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Anticoccidial Effects of Camellia sinensis (Green Tea) Extract and Its Effect on Blood and Serum Chemistry of Broiler Chickens

Kexing Zhang1, Xiaolei Li2, Chao Na3*, Asghar Abbas4, Rao Zahid Abbas5 and Muhammad Arfan Zaman6

1Department of pharmacy, Heilongjiang provincial hospital, Harbin, 150000, China
2Department of Neurology, China-Japan Union Hospital of Jilin University, Jilin, Changchun, 130000, China
3Integrated TCM & Western Medicine Department, Heilongjiang Provincial Hospital, Harbin, 150000, China
4Faculty of Veterinary and Animal Sciences, Muhammad Nawaz Shareef University of Agriculture, Multan, Pakistan
5Department of Parasitology, Faculty of Veterinary Science, University of Agriculture, Faisalabad, Pakistan
6Department of Pathobiology (Parasitology Section), College of Veterinary and Animal Sciences, Jhang, Sub-Campus University of Veterinary and Animal Sciences, Lahore-Pakistan
*Corresponding author:


Current experiment was accomplished to evaluate anticoccidial effects Camellia sinensis extract in broiler chickens. Broiler chicks (n=72) were divided into six equal groups. First three groups received Camellia sinensis extract (CSE) @ 40 gm/kg, 50 gm/kg and 60 gm/kg of basal diet till at the end of experiment (40 days). Group D was treated with reference drug Toltrazuril® (1ml/liter of water) with basal diet. Group E served as infected, non-treated control group. Group F served as normal control group which received only basal diet. Anticoccidial activity of Camellia sinensis extract was evaluated by various parameters such as feed conversion ratio, mortality rate, Oocysts per gram of feces (OPG), lesion, and oocyst score and organ weight. Data on hematological parameters and serum chemistry were also collected. Camellia sinensis extract reduced Eimeria infection in expressions of reduced mortality (%), OPG, lesion and oocyst scores and improved FCR in broiler chickens which were non-significantly different to Toltrazuril® (P>0.05). The green tea extract also improved hematology and serum chemistry of infected chickens which were significantly different to infected group (P<0.05). It was concluded from experiment that Camellia sinensis can serve as alternative candidate against poultry coccidiosis.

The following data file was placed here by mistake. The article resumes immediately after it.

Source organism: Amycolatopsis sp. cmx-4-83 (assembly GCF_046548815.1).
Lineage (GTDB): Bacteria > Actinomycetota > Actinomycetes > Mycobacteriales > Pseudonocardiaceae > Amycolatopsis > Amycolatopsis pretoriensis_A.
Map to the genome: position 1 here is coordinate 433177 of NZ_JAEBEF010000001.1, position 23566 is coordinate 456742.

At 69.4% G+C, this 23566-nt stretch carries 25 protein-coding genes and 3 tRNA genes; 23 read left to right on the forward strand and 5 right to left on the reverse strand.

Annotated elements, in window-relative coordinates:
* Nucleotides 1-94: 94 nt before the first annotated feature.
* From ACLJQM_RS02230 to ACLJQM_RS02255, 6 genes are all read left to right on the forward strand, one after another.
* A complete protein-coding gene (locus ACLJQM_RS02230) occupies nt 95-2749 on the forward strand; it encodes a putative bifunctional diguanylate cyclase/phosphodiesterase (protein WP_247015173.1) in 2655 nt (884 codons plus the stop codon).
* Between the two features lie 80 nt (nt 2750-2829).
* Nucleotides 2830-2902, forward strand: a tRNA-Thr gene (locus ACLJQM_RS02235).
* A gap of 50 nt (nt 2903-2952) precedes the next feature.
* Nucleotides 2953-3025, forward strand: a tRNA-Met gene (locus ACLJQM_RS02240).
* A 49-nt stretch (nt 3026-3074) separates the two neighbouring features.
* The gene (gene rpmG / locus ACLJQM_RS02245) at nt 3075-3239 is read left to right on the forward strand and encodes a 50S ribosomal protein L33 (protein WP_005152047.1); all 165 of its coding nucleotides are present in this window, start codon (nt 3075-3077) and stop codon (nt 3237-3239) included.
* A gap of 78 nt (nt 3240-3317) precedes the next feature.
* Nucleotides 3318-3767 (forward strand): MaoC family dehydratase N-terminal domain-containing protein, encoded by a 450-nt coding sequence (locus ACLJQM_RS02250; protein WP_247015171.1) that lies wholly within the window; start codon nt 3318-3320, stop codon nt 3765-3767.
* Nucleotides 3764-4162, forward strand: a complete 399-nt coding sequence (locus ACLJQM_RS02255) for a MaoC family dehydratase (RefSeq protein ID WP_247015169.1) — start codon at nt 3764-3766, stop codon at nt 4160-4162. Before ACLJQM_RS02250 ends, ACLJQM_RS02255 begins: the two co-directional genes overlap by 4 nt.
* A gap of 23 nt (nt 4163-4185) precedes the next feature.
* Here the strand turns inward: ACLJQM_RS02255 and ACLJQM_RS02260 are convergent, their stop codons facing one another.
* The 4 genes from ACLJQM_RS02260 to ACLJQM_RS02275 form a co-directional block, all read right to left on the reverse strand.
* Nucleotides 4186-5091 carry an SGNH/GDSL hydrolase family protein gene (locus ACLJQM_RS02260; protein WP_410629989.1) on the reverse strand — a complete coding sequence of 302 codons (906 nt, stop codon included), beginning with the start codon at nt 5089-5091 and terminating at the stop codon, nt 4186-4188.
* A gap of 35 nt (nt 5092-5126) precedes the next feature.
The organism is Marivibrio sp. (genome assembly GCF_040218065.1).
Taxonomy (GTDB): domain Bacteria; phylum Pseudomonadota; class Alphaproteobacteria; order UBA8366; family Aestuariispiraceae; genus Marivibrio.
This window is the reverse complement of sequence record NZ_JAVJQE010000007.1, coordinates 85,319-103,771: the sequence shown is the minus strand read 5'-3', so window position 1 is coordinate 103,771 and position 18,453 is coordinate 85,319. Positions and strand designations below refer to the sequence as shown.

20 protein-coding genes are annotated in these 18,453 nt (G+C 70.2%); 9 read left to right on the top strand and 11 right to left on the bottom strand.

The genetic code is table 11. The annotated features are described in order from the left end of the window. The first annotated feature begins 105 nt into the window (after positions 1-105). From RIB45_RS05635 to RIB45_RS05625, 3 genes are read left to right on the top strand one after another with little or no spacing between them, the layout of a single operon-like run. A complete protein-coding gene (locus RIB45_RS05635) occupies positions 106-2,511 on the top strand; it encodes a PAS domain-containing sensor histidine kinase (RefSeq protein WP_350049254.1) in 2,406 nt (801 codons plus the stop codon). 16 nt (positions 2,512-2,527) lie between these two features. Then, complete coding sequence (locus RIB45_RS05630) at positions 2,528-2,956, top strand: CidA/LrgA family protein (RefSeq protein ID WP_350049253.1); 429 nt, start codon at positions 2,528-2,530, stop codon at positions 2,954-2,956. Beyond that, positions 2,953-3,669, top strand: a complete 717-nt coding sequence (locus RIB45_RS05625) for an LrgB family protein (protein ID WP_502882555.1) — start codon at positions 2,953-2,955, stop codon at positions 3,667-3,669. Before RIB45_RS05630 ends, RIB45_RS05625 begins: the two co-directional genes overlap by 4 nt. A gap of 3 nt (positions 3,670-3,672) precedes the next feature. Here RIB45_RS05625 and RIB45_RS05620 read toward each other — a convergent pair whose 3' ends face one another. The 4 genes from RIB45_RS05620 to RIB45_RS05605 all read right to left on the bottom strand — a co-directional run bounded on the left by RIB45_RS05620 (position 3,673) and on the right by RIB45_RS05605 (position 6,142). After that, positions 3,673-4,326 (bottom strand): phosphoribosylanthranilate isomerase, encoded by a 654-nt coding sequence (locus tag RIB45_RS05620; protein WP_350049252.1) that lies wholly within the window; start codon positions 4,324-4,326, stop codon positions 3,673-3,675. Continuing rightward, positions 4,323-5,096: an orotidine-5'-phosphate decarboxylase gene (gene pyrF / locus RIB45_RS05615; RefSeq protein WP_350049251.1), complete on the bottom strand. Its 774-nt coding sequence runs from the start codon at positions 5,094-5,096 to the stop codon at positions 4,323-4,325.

To Cite This Article: Zhang K, Li X, Na C, Abbas A, Abbas RZ and Zaman MA, 2020. Anticoccidial effects of Camellia sinensis (green tea) extract and its effect on Blood and Serum chemistry of broiler chickens. Pak Vet J, 40(1): 77-80.


ISSN 0253-8318 (Print)
ISSN 2074-7764 (Online)